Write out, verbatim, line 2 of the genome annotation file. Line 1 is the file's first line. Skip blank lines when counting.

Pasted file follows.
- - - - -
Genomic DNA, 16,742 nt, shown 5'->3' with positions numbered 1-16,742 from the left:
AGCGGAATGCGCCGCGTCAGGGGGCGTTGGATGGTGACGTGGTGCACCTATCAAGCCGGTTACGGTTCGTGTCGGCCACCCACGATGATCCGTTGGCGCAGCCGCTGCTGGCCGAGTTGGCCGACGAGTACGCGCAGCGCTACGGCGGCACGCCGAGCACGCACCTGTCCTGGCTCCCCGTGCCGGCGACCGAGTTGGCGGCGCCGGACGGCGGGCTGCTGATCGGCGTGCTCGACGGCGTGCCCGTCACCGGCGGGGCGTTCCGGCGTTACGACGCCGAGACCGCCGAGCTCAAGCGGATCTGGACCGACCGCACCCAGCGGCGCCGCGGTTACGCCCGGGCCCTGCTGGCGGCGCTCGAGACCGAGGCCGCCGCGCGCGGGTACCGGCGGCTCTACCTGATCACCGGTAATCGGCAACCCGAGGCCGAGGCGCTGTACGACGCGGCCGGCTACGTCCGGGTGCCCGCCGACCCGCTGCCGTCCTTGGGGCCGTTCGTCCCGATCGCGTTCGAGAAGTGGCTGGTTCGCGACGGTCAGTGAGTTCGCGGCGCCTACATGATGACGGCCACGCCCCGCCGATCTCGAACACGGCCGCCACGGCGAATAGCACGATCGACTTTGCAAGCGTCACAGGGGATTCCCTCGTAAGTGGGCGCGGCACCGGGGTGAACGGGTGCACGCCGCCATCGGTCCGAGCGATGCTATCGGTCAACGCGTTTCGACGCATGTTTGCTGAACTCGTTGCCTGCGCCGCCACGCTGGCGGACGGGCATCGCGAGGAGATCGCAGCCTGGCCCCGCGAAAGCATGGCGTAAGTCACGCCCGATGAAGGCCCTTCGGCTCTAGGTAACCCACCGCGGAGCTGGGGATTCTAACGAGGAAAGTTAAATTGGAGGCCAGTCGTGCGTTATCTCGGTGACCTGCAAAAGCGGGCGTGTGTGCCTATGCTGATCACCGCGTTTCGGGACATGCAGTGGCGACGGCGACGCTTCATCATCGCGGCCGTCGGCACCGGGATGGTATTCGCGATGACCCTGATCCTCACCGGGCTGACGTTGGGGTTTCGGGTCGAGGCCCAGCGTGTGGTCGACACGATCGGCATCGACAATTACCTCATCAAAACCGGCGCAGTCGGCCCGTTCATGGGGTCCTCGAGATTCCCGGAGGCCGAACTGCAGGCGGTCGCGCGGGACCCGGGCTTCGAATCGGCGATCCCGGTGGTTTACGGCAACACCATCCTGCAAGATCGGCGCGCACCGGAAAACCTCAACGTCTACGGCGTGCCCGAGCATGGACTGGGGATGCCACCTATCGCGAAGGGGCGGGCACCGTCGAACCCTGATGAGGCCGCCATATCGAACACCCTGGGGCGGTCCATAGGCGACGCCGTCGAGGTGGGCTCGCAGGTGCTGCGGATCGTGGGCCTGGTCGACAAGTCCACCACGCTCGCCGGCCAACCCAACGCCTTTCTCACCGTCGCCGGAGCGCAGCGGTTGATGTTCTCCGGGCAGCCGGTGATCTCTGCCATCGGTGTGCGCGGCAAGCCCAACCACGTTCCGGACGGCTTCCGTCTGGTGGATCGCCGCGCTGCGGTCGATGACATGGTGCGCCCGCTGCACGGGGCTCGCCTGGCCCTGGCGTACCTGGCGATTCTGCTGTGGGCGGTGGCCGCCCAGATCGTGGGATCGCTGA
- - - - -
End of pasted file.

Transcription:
AGCGGAATGCGCCGCGTCAGGGGGCGTTGGATGGTGACGTGGTGCACCTATCAAGCCGGTTACGGTTCGTGTCGGCCACCCACGATGATCCGTTGGCGCAGCCGCTGCTGGCCGAGTTGGCCGACGAGTACGCGCAGCGCTACGGCGGCACGCCGAGCACGCACCTGTCCTGGCTCCCCGTGCCGGCGACCGAGTTGGCGGCGCCGGACGGCGGGCTGCTGATCGGCGTGCTCGACGGCGTGCCCGTCACCGGCGGGGCGTTCCGGCGTTACGACGCCGAGACCGCCGAGCTCAAGCGGATCTGGACCGACCGCACCCAGCGGCGCCGCGGTTACGCCCGGGCCCTGCTGGCGGCGCTCGAGACCGAGGCCGCCGCGCGCGGGTACCGGCGGCTCTACCTGATCACCGGTAATCGGCAACCCGAGGCCGAGGCGCTGTACGACGCGGCCGGCTACGTCCGGGTGCCCGCCGACCCGCTGCCGTCCTTGGGGCCGTTCGTCCCGATCGCGTTCGAGAAGTGGCTGGTTCGCGACGGTCAGTGAGTTCGCGGCGCCTACATGATGACGGCCACGCCCCGCCGATCTCGAACACGGCCGCCACGGCGAATAGCACGATCGACTTTGCAAGCGTCACAGGGGATTCCCTCGTAAGTGGGCGCGGCACCGGGGTGAACGGGTGCACGCCGCCATCGGTCCGAGCGATGCTATCGGTCAACGCGTTTCGACGCATGTTTGCTGAACTCGTTGCCTGCGCCGCCACGCTGGCGGACGGGCATCGCGAGGAGATCGCAGCCTGGCCCCGCGAAAGCATGGCGTAAGTCACGCCCGATGAAGGCCCTTCGGCTCTAGGTAACCCACCGCGGAGCTGGGGATTCTAACGAGGAAAGTTAAATTGGAGGCCAGTCGTGCGTTATCTCGGTGACCTGCAAAAGCGGGCGTGTGTGCCTATGCTGATCACCGCGTTTCGGGACATGCAGTGGCGACGGCGACGCTTCATCATCGCGGCCGTCGGCACCGGGATGGTATTCGCGATGACCCTGATCCTCACCGGGCTGACGTTGGGGTTTCGGGTCGAGGCCCAGCGTGTGGTCGACACGATCGGCATCGACAATTACCTCATCAAAACCGGCGCAGTCGGCCCGTTCATGGGGTCCTCGAGATTCCCGGAGGCCGAACTGCAGGCGGTCGCGCGGGACCCGGGCTTCGAATCGGCGATCCCGGTGGTTTACGGCAACACCATCCTGCAAGATCGGCGCGCACCGGAAAACCTCAACGTCTACGGCGTGCCCGAGCATGGACTGGGGATGCCACCTATCGCGAAGGGGCGGGCACCGTCGAACCCTGATGAGGCCGCCATATCGAACACCCTGGGGCGGTCCATAGGCGACGCCGTCGAGGTGGGCTCGCAGGTGCTGCGGATCGTGGGCCTGGTCGACAAGTCCACCACGCTCGCCGGCCAACCCAACGCCTTTCTCACCGTCGCCGGAGCGCAGCGGTTGATGTTCTCCGGGCAGCCGGTGATCTCTGCCATCGGTGTGCGCGGCAAGCCCAACCACGTTCCGGACGGCTTCCGTCTGGTGGATCGCCGCGCTGCGGTCGATGACATGGTGCGCCCGCTGCACGGGGCTCGCCTGGCCCTGGCGTACCTGGCGATTCTGCTGTGGGCGGTGGCCGCCCAGATCGTGGGATCGCTGA